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“Yushima Seido” Confucian temple in Tokyo is the birthplace of Japan’s modern higher education.

Tokugawa Tsunayoshi, the 5th Tokugawa Shogun, strived to disseminate Confucianism to stabilize the management of the nation with the Tokugawa family at the top.  He built “Yushima Seido” Confucian temple as the central educational institution of Confucianism in present-time Ochanomizu,Tokyo, in 1690, and assigned the Hayashi family, a leading Confucianist of the Tokugawa shogunate, as the principal.  In 1797, the shogunate changed the name of the institution to Shoheizaka Gakumonjo and made it under the control of the shogunate.  Many samurai throughout the country gathered here to study Neo-Confucianism, a kind of Confucianism focusing on the theory of the relationship between lord and vassal.  After the Meiji Restoration, in the second half of the 19th century, the present-day University of Tokyo was founded from this school, and two schools for teacher training, the present-day University of Tsukuba and Ochanomizu University, were also established here.  From this historical background, Yushima Seido (Shoheizaka Gakumonjo) is said to be the birthplace of modern higher education in Japan.  The photo shows Taiseikan Hall, where Confucius, the founder of Confucianism, and other leading Confucianists are enshrined.  This hall was rebuilt in 1935.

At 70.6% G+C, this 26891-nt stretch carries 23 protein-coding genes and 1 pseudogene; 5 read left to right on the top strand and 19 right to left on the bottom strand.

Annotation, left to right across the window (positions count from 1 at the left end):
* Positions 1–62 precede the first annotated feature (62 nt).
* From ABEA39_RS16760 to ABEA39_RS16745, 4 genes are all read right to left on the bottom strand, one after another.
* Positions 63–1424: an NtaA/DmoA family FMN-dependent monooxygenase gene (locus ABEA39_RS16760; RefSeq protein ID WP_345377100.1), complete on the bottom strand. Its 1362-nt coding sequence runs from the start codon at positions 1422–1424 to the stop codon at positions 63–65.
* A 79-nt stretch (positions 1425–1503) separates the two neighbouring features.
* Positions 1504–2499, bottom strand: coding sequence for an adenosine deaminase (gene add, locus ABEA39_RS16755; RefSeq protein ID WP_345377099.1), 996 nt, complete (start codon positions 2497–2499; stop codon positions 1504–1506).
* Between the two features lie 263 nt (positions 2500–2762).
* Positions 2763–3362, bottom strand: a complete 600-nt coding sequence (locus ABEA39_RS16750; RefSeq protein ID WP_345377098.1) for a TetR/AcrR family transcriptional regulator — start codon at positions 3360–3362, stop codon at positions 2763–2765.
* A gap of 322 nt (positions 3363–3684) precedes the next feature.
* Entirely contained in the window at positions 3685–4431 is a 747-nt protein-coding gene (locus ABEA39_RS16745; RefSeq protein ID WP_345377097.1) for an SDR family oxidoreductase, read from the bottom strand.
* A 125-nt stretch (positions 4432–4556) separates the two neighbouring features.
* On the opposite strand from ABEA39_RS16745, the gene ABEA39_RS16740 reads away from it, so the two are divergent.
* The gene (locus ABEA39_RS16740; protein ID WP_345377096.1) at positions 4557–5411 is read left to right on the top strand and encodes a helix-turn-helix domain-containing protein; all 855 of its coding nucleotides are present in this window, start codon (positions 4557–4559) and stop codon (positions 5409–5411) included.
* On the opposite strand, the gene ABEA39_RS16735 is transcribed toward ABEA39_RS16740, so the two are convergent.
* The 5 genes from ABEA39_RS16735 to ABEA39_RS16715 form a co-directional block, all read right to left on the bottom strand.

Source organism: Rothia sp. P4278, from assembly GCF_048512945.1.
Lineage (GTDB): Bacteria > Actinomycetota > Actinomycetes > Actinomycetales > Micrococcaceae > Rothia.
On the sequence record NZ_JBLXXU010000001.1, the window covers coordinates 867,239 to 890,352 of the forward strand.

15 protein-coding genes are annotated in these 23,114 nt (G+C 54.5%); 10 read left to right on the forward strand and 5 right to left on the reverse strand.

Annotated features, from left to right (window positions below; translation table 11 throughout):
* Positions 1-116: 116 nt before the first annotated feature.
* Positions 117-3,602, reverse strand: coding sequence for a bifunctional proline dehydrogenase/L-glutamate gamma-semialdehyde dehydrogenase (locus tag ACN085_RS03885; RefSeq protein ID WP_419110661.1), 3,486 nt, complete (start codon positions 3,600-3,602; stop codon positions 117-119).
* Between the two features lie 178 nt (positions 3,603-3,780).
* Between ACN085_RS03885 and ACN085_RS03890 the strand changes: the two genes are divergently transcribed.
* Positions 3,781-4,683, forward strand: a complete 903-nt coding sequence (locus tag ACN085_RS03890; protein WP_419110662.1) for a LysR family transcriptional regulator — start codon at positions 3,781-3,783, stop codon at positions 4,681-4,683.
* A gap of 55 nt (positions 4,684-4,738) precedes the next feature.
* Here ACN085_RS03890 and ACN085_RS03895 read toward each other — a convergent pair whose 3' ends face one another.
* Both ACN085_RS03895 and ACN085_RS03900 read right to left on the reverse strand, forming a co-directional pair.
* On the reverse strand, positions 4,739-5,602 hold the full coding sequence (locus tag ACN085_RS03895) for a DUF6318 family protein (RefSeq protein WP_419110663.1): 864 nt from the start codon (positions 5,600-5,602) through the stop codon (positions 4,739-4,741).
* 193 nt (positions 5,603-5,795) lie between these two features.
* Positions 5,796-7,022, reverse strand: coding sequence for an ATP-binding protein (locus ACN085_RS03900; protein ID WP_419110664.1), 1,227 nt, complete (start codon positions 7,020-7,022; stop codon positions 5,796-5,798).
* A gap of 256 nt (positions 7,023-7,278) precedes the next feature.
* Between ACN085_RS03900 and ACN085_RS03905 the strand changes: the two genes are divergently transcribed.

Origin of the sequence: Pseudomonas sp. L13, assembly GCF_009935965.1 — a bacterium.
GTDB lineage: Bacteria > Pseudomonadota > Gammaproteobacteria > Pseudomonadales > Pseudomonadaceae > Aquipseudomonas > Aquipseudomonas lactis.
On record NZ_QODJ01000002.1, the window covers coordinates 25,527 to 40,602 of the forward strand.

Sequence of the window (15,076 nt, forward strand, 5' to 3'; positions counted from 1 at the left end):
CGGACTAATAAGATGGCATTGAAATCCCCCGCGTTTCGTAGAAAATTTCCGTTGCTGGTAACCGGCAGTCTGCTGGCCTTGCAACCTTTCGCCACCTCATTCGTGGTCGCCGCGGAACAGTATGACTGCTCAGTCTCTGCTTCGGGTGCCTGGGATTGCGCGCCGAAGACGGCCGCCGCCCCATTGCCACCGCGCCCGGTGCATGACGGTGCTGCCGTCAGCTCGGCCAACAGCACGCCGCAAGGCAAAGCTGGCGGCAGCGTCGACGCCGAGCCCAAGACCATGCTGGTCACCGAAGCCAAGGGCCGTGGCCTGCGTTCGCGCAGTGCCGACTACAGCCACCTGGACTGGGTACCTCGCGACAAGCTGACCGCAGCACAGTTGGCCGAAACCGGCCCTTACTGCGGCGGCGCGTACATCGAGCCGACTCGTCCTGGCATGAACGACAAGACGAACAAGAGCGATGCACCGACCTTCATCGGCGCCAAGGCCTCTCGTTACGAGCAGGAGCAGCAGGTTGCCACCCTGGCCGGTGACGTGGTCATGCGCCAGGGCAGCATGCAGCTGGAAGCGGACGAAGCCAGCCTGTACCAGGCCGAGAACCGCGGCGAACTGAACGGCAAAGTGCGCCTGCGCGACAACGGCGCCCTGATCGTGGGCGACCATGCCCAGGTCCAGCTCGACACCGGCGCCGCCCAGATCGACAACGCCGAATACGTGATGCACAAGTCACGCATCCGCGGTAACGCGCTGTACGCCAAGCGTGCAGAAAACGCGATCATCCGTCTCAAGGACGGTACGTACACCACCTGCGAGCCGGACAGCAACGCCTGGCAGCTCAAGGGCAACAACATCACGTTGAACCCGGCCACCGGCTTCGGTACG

Licensed tour guide, travel consultant,

Masahisa Takaki.

全国通訳案内士 高木聖久。



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